Midway through the second adventure, I realized that the skill cards that typically had the success icon were the same that I had identified as being most useful in a general sense. If I prepared four of these skills to take advantage of their flexible abilities, that was four less success icons in my deck to actually succeed at tests with! Once I had this revelation, I was constantly trying to plan ahead, determining which skills to prepare, place on the bottom, or leave on top of my deck based on what I wanted to accomplish during a given round. I was enthralled with this predictive gameplay loop, and the fun it generated effortlessly carried us through the campaign.
But the thing that will keep me coming back to Journeys, now that we’ve completed our first campaign, is the way it handles character progression. Experience is earned at the end of each adventure and is used to add additional skill cards to your deck. Even better, as you continue to gain experience, you can seamlessly swap cards in and out of your deck in between adventures, giving you the freedom to experiment with all that a given role has to offer.
Journeys also allows you to change your character’s role in between adventures. Because experience earned is role-specific, you will keep any cards you purchased when switching to a new one. In this way, Journeys offers a level of character customization rarely seen in other dungeon crawlers. It gives you the tools to build the character you want.
I’m sure many adventuring parties in Journeys featured Gimli, son of Glóin (most probably did honestly, because Gimli is awesome). But my Gimli? Affectionately nicknamed “Happy Feet” for the boots trinket he acquired, I outfitted him with a unique mixture of Guardian and Pathfinder abilities that gave him the speed to get to the action and the resilience to see a fight through. Journeys gave me a sense of ownership in my character that I rarely feel from board games, and it’s a system I want to continue to explore.
The fail-forward form of adventure progression, whereby the narrative continues regardless of whether you succeed or fail at a given adventure, was something I was initially very excited about. When it worked as intended, it was great! Like the time we spent close to an hour and a half battling enemies only to have one of our characters finally succumb to their wounds and fail a last stand test, causing us to fail the adventure. We “got our money’s worth” out of that adventure, if you will, and it was a relief to be able to continue with the story rather than have to replay that mission before we could proceed.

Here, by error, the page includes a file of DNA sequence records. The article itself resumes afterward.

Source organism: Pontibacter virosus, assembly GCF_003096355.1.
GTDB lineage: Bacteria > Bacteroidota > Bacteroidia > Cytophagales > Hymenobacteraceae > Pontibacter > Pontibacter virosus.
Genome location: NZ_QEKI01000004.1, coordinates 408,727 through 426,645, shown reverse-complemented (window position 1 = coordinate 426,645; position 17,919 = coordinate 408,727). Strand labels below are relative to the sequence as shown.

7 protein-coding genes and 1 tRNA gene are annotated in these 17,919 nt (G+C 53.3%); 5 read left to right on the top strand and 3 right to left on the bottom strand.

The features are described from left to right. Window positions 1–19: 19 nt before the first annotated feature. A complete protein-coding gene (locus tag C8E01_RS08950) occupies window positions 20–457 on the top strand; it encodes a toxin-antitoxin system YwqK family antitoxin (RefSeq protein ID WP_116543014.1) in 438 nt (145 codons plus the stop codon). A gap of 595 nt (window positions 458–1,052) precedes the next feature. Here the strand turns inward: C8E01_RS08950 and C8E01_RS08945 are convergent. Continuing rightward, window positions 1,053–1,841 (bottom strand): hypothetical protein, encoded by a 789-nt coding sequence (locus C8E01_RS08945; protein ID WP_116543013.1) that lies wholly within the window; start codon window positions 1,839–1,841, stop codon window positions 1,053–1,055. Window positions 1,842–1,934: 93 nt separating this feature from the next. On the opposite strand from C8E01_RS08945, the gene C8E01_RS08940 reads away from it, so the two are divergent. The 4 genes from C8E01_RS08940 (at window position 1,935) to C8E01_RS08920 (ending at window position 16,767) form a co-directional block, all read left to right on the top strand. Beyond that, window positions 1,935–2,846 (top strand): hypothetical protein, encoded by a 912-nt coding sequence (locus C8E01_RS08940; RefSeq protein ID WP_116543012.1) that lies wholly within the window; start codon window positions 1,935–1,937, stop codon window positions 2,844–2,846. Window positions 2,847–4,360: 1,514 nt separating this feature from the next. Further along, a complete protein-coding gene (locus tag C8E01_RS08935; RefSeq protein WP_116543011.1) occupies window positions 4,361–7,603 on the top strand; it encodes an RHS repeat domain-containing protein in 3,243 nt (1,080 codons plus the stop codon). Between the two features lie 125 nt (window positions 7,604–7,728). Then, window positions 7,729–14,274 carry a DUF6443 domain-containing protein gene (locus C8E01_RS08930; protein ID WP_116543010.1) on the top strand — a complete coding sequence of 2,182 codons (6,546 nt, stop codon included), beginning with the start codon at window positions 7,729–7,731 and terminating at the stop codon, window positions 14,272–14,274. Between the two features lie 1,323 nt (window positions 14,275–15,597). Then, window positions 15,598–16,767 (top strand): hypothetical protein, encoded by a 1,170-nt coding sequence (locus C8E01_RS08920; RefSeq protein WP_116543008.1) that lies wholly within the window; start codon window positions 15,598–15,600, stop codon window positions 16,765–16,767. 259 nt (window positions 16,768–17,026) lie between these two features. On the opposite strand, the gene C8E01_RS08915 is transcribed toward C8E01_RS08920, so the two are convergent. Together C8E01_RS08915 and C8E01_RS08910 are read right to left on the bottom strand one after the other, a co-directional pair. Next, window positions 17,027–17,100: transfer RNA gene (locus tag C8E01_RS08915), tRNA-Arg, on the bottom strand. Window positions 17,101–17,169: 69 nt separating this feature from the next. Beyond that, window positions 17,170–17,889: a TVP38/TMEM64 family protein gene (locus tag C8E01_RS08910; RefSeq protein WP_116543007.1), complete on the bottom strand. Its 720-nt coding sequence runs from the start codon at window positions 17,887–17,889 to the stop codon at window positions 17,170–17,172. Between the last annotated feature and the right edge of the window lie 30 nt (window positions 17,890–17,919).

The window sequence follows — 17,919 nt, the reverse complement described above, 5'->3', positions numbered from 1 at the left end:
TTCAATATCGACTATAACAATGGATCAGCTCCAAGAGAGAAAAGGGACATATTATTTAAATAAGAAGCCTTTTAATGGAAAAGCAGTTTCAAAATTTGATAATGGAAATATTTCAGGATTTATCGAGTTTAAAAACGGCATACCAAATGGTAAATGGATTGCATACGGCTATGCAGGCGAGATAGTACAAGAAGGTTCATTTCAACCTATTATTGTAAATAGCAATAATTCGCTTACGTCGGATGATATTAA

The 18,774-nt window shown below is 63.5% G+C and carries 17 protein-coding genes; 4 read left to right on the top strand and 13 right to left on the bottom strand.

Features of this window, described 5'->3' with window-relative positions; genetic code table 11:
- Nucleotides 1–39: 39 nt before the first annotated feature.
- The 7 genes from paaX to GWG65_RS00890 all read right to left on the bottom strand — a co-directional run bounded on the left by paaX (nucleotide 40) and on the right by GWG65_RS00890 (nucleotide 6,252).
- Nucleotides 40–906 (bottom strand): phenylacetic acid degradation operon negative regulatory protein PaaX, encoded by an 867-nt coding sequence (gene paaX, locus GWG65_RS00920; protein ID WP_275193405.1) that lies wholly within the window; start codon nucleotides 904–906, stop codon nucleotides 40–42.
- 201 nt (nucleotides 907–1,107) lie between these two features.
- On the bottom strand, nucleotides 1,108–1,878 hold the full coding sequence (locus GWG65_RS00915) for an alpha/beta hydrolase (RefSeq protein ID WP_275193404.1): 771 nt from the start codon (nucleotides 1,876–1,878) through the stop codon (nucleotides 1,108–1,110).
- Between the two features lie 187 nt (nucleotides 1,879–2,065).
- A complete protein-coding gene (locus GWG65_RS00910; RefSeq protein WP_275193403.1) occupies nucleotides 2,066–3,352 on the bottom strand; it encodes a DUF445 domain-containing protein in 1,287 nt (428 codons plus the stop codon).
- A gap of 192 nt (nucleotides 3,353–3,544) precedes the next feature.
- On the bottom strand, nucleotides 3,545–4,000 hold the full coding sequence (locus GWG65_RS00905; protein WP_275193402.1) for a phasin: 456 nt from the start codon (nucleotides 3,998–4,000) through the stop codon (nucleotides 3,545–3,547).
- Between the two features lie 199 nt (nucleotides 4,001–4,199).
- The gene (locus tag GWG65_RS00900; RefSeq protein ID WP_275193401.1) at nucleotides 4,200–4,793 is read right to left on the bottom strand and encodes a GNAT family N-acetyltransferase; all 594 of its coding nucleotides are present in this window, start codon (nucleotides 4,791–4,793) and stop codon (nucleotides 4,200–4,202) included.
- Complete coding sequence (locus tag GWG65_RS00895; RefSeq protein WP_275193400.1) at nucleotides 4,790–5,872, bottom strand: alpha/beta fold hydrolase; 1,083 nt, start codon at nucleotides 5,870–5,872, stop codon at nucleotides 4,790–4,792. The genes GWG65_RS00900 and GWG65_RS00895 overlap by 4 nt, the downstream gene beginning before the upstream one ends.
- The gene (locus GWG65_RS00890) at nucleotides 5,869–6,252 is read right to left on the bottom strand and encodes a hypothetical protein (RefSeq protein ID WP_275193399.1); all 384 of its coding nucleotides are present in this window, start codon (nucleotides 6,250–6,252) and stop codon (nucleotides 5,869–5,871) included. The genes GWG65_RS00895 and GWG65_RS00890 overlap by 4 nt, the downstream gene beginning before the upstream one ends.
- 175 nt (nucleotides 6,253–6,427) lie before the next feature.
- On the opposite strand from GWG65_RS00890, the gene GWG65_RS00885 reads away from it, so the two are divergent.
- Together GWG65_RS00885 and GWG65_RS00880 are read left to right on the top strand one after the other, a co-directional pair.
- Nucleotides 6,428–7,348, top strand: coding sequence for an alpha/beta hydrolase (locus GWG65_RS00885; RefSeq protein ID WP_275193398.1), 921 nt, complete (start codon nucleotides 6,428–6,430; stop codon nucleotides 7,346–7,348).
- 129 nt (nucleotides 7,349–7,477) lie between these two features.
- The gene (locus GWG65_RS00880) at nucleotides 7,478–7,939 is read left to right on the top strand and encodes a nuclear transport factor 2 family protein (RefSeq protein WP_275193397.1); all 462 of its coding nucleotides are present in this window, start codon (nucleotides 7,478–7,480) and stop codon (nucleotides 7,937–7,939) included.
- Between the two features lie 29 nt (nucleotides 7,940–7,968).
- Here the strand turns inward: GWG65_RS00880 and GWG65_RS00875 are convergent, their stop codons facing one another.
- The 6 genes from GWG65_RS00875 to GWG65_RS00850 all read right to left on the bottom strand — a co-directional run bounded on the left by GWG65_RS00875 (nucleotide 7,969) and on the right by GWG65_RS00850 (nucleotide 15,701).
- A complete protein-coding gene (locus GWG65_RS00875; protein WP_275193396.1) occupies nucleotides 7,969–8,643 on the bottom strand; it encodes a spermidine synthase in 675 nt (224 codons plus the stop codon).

We also had the worst-case scenario, whereby a last stand was triggered and failed off of damage done from a failed first-turn test. While the narrative still proceeded in a coherent way, it felt like we had just missed out on an entire adventure. In this brave new world of app-integrated board games, designers may want to take some inspiration from video games for usability upgrades. I for one, would appreciate a level select menu and an undo button (misclicks happen)!
Although, in the apps’ defense, this is probably the best executed of Fantasy Flight’s app-based games to date. Small refinements over previous titles add up to a big difference. Like how the unrevealed map tiles now have a “fog of war” effect on the screen, letting you know approximately how big the map will get during a given adventure and in which direction it will grow so that you can allocate your table space accordingly. Or the Threat meter being completely visible. No more major peril gotcha moments, like those that frustrated us in the Descent: Road to Legend app campaigns. If you’re vehemently against app-integrated board games, nothing I’ve said here will change your mind. If you’ve been on the fence and are now thinking about trying one, I think starting with Journeys is the way to go.
When we had finished our playthrough and I started poking around the app to see how much things changed from campaign to campaign, Mrs. Saint stopped me. She exclaimed, “I don’t want spoilers for the next time we play!” And once I had checked my curiosity, I found that I agreed with her completely. That quick exchange is the heart of this review. We both enjoyed our time with Journeys so much that we were immediately looking forward to playing it more. There’s a downloadable second campaign (the Hunt for the Ember Crown) and we’ve already pre-ordered the Shadowed Paths expansion which is scheduled for release later this summer. I’m very much looking forward to what the future holds for the Lord of the Rings: Journeys in Middle-earth!
If you enjoyed this review, please check out the full review with all featured images on our website: www.gamingwiththesaints.com and be sure to follow us on Twitter to get updates on when new content is released @Saint_Gamers.
[Brass: Birmingham, Concordia, Gùgōng, The Lord of the Rings: Journeys in Middle-earth, Irish Gauge, 1861: Russia / 1867: Canada, Pax Pamir (Second Edi...]
[The Lord of the Rings: Journeys in Middle-earth]
[The Lord of the Rings: Journeys in Middle-earth]